Jacob sent me an email about our pending launch in October/November, and he included an image of the cover that he’d found on the internet. I had a vague idea in my mind which was different from this, but I do like it, and I think it will pique people’s interest. I’m not very artistic, nor do I know anything about marketing; fortunately Red Deer Press has professionals to look after those things!
Liam and I are spending the night at Horseshoe Lake. Other than the bugs, it’s been perfect! We took the canoe to the end of the lake, checking for beavers. We ventured into the Gold River end (and could hear the water literally rushing out of the lake) and discovered a steel bridge over the river. We got out and looked around, but couldn’t see that the bridge, which was big enough for a car, led anywhere. We walked up the grassy road on the other side and eventually came to the New Russell Road. Maybe the bridge was once used to transport logs or Christmas trees? We were amazed by the heavy-duty steel used in it, although the bulk of it was covered with plywood. I’m pretty sure it’ll turn up in my writing someday…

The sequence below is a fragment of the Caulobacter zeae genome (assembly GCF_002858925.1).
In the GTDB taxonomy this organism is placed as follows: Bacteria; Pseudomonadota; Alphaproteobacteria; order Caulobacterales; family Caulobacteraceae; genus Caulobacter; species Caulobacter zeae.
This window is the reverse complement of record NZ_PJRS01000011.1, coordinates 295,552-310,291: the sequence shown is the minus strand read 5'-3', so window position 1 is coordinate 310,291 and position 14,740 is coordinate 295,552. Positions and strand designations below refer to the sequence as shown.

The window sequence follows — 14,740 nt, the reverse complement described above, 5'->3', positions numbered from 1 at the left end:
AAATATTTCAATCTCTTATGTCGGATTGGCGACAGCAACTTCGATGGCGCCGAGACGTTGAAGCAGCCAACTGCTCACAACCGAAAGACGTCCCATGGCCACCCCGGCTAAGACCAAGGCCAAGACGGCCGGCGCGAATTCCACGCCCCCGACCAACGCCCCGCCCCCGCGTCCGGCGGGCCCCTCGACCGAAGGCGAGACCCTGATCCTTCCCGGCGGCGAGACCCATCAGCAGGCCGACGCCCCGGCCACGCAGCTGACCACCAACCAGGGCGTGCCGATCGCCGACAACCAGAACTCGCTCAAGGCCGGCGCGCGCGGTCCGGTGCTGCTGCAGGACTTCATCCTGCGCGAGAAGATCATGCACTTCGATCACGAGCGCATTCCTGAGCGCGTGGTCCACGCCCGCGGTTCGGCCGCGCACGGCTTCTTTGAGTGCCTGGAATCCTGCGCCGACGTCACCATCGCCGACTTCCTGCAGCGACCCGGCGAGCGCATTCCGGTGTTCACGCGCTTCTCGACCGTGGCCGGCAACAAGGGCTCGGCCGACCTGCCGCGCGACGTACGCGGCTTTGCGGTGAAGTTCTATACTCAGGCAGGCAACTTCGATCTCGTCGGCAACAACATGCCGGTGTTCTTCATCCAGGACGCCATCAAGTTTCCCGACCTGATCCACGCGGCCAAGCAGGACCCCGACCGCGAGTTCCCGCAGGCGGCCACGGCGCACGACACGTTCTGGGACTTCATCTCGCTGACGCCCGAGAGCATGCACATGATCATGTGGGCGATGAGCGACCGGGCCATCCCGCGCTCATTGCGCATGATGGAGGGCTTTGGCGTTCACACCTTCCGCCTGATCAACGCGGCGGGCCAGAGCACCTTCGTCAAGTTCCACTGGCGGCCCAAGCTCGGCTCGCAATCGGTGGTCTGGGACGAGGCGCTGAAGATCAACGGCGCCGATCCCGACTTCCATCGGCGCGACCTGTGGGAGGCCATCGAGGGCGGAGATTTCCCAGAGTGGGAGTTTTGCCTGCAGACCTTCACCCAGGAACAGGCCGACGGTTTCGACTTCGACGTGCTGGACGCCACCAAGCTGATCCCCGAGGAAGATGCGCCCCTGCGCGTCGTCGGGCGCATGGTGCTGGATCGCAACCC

This morning I’m up early writing – researching a picture book story with Nova Scotia roots. I’ve also been looking into my Mingo family roots, and it seems the first of the Mingos (Matthew and son John) didn’t actually live in NS (River John) until 1809, although I’m sure my grandfather and father believed our Mingos had come over on the Speedwell from Montbeliard in 1752. Our branch, with patriarch Christopher, lived in Philadelphia before making their way to NS, as far as I can tell from my Googling. My dream was to find some sort of primary resource, a diary or notes, but I haven’t turned up anything yet. I hope to get to the Tatamagouche area this summer to see what they have in their new museum. What I remember from the graveyard tour Gramps Mingo took me on before he died was that one of my great-great-great grandfathers died on May 26, 1860, exactly 100 years before I was born. Cool!
The thing about the lake is the quiet – other than the tapping of my keys, there is no sound whatsoever at 8:30 in the morning. Last night, the spring peepers were singing up a storm, but the loons must have been sleeping. When I first got up this morning, to let Bailey out, the lake was perfectly flat, the trees had identical twins in the water, but I see the breeze is picking up already. Liam was trying to take some author shots of me last night, but the bugs and our lack of knowledge about the camera, didn’t help the process.
I love when I have a new idea for a story – now to apply some self-discipline and make myself actually work on the first draft…